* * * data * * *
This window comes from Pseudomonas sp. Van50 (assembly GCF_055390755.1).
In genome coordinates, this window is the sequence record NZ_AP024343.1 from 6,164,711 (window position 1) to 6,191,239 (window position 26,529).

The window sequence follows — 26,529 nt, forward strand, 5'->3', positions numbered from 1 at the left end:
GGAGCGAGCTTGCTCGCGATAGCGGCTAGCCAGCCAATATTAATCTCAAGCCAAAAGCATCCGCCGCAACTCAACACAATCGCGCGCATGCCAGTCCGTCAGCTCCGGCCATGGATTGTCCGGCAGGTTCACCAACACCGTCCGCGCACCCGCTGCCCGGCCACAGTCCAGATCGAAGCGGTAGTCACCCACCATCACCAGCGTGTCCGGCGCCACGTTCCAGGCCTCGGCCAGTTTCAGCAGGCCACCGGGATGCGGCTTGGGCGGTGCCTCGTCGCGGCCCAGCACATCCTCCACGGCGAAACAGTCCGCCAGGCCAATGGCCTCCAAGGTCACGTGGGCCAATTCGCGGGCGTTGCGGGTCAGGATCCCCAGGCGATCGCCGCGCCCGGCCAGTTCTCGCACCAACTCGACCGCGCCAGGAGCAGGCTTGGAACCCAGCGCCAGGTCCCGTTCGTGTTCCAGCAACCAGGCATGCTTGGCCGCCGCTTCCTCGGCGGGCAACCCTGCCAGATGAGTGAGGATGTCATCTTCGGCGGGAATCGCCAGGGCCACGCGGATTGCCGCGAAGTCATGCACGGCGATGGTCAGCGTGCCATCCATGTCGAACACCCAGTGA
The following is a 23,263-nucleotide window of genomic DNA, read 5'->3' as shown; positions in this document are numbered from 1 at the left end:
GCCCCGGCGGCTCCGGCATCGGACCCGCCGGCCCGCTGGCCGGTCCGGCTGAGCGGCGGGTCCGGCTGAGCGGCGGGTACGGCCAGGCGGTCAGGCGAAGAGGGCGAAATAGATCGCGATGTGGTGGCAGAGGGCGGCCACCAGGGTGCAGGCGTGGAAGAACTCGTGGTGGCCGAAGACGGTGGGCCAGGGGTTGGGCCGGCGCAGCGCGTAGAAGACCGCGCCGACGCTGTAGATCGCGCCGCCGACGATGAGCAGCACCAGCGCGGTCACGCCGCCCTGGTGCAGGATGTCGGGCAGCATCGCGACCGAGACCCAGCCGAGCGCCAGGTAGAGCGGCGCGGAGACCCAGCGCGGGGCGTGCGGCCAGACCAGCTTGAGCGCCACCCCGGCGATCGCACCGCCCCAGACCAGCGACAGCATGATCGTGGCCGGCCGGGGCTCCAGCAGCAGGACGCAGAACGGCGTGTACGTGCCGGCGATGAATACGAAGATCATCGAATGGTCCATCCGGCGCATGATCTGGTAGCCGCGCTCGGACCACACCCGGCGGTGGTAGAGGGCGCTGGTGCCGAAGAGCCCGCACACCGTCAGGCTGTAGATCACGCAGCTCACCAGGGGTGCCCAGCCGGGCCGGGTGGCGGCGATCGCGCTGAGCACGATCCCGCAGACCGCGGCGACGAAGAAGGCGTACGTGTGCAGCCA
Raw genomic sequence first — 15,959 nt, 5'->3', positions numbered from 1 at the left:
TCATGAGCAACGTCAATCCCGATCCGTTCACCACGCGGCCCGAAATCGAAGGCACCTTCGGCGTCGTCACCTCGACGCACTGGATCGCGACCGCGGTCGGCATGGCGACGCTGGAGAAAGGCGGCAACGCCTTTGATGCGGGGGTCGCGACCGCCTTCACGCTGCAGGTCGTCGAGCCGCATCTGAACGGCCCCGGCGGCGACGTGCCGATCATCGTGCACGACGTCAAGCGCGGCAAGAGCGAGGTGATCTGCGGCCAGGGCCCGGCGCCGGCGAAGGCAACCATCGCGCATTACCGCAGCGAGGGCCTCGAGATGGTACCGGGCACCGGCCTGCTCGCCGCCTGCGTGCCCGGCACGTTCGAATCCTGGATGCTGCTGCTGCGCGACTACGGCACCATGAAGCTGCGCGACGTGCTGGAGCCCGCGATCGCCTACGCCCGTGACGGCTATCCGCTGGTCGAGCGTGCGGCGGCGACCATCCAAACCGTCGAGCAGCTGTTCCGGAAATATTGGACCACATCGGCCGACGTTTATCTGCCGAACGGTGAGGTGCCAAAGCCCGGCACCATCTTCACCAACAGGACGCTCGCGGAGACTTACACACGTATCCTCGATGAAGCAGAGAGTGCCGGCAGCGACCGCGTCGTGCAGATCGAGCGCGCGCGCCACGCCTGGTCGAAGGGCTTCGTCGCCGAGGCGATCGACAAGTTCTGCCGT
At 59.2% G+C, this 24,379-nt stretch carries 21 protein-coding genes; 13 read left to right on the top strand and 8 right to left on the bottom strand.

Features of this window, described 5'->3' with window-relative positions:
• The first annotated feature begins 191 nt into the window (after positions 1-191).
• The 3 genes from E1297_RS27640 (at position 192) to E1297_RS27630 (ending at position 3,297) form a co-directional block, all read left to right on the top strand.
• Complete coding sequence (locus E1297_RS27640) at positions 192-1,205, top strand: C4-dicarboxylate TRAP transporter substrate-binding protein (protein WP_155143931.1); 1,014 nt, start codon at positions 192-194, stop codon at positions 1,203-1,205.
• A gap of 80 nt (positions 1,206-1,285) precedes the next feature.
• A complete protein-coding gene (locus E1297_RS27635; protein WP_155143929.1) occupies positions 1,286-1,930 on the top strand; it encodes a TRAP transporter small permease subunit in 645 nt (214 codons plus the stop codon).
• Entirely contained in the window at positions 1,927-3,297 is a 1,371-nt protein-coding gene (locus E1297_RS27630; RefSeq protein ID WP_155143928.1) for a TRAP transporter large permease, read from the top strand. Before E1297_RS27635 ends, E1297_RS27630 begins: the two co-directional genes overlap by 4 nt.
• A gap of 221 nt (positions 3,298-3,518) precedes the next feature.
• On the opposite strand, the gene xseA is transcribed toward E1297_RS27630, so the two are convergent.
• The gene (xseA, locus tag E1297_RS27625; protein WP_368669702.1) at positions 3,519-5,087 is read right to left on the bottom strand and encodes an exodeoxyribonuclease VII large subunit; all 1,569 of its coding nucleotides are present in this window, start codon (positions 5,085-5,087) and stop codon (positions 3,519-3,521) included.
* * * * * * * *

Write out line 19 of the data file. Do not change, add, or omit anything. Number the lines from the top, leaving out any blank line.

• The gene (xseA, locus tag E1297_RS27625; protein WP_368669702.1) at positions 3,519-5,087 is read right to left on the bottom strand and encodes an exodeoxyribonuclease VII large subunit; all 1,569 of its coding nucleotides are present in this window, start codon (positions 5,085-5,087) and stop codon (positions 3,519-3,521) included.